By Minghui Fan, Mentor Graphics
The design is finally sent to the fab, where it magically becomes real. Is it magic? Or is it practiced application of advanced computational lithography? Continue reading to learn about the advances in OPC and modeling that make it happen.
Here in the Calibre group we have worked closely with foundries for over a decade, so we’ve developed an intimate understanding of what it takes to prepare your designs for manufacturing. In this blog and in two more blogs to follow, we will offer some of the key lessons that we’ve learned about getting through the various post-tapeout stages with style. The Calibre tools reflect our close partnership with foundries in focusing on what is important to you as you go from early development to manufacturing.
Let’s assume you have just completed your design and are ready to hand off the design to the mask house. What steps do foundry engineers take to improve design yield? At the advanced and emerging process nodes, systematic defects as well as defects that arise from design-styles are becoming yield limiters. Current 193 nm immersion lithography simply cannot pattern 16 nm, 10 nm, or 7 nm features without distortion, even with multi-patterning. Lithographic systems are being pushed to their limits and foundries use ever more advanced materials and resists, yet they find themselves with marginal process windows that don’t support the semiconductor density scaling.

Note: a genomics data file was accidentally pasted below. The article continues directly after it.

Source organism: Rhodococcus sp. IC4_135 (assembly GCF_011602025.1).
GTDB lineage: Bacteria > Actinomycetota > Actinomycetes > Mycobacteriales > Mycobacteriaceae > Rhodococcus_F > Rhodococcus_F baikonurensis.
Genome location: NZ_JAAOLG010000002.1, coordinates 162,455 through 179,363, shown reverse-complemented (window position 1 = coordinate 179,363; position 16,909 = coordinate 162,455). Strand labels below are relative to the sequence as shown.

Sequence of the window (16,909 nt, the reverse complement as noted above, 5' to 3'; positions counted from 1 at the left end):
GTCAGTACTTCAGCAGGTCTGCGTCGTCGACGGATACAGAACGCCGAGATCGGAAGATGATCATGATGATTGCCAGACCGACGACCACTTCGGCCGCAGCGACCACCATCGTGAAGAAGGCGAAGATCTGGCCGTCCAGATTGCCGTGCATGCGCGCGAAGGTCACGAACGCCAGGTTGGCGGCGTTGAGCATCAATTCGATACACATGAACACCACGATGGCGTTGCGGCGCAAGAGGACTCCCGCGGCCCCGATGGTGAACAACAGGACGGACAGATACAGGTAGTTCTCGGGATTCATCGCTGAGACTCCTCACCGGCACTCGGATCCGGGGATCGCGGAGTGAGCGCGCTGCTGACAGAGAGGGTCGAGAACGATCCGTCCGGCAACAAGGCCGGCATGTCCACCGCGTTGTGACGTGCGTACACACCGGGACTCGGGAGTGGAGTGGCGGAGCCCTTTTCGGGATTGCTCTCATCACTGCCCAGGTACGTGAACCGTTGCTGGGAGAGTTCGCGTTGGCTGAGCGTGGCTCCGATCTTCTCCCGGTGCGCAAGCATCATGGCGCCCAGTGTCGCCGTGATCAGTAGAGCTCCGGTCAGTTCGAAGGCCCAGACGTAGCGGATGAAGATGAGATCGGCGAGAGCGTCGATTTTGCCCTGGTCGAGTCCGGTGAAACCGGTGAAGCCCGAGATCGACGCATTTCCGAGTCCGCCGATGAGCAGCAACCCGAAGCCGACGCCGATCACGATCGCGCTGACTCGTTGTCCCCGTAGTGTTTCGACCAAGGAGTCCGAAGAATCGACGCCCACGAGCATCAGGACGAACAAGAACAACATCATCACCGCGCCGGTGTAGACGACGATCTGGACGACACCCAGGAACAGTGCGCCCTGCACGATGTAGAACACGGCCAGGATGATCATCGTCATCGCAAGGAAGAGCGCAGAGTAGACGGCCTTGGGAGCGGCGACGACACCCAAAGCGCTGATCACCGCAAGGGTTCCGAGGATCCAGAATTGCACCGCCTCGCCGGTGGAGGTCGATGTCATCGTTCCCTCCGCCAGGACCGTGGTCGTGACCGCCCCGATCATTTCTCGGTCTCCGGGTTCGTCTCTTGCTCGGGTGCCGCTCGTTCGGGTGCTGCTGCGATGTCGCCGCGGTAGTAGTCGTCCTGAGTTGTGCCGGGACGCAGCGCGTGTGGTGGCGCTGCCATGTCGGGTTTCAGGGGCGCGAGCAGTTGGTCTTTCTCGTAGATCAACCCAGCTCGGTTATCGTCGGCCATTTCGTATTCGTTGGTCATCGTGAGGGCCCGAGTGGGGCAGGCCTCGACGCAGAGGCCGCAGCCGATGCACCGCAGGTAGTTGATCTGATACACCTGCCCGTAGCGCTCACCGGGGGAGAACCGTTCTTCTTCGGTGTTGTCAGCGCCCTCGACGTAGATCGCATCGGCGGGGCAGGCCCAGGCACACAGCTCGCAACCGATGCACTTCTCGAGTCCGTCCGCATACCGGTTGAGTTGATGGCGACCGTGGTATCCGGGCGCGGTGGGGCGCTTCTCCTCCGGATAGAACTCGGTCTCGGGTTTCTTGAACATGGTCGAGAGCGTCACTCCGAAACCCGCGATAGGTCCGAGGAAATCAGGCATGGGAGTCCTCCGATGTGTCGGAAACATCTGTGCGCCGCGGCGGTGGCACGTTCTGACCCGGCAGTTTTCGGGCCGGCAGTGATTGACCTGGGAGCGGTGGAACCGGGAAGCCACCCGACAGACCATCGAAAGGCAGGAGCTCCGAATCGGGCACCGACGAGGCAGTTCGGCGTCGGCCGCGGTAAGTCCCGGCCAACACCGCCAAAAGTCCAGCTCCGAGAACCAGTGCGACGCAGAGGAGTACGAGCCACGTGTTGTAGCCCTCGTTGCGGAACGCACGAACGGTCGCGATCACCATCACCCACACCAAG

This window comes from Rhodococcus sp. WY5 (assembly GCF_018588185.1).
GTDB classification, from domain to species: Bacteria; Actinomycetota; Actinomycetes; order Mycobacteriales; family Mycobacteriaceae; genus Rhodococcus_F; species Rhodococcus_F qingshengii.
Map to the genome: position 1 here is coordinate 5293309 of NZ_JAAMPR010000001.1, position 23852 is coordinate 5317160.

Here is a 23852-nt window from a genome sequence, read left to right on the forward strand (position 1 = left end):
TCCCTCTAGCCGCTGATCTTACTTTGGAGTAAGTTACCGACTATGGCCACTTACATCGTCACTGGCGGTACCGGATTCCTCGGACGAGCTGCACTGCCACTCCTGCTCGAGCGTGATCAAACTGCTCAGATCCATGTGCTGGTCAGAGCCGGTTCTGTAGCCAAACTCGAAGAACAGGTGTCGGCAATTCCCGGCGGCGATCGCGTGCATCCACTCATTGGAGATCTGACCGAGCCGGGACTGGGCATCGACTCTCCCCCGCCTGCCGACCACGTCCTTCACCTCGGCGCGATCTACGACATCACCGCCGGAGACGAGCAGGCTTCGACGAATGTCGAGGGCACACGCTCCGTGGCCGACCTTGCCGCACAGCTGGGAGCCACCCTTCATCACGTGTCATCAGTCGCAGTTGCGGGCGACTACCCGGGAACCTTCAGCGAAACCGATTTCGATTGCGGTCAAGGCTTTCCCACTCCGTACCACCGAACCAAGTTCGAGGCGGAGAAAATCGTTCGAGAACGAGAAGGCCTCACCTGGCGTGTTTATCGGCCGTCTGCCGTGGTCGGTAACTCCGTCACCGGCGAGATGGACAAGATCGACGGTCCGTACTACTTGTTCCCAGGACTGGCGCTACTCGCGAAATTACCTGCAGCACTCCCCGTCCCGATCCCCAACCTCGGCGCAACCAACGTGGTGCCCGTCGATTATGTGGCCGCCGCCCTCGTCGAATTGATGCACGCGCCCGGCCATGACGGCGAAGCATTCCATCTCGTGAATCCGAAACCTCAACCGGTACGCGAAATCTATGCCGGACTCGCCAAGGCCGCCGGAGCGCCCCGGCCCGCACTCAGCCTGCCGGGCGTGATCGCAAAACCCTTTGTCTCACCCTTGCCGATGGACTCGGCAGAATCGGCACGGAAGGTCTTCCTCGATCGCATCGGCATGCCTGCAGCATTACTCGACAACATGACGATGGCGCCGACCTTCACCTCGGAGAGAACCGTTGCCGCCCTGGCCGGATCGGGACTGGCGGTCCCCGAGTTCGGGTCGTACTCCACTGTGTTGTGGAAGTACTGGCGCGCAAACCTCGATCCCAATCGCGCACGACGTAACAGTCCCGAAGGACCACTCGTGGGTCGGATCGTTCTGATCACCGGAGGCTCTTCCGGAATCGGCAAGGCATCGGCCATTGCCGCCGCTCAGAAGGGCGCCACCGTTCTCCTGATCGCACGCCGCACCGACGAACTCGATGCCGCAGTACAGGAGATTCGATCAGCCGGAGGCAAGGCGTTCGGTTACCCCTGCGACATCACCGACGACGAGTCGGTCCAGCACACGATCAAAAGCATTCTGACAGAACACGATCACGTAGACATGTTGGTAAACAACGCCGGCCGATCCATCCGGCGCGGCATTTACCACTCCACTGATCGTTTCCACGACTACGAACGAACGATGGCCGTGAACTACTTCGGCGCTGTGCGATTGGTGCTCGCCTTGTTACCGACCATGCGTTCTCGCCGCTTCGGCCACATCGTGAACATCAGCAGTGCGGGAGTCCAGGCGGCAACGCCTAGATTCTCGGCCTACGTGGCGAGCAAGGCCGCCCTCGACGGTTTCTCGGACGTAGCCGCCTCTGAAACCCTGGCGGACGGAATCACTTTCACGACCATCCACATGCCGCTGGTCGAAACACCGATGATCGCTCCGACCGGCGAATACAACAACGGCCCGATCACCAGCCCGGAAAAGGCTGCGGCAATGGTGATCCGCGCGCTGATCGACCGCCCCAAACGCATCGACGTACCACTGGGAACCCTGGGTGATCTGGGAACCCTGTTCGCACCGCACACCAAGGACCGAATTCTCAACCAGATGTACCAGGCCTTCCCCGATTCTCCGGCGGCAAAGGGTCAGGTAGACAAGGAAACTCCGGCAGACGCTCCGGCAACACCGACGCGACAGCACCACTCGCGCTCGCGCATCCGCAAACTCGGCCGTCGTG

This process window problem is addressed by the foundry through the use of computational lithography software that alters the extremely complex and small layout geometries in order to make them manufacturable.
There are a few key components of computational lithography that make manufacturing of advanced-node layouts a success:
- Optical proximity correction (OPC) and resolution enhancement technology (RET) software that achieves the maximum possible process window
- Software, applications, and methodologies that allow foundries to increase their productivity thereby reducing development cycle times, complexity and costs
- Management of the Post Tape Out Flow so as to provide predictable and scalable turnaround times while minimizing computational costs
Let’s look at recent advances in the Calibre OPC and RET software and how this technology ensures the best possible yield.
Advances in OPC
While OPC has become essential in modern semiconductor manufacturing, designs on the latest processes need the most advanced OPC to overcome the patterning challenges we see at 28 nm and below. During OPC, edges in a layout are broken into fragments, each of which is iteratively adjusted by multiplying its edge placement error (EPE) with a carefully selected or calculated feedback. Traditional OPC assumes a one-to-one correspondence between each polygon fragment on a mask and its associated EPE on the wafer. That means that moving one fragment on the mask only impacts the associated EPE, and conversely, that the incremental displacement of a fragment on a mask can be estimated by its associated EPE during the OPC iterations.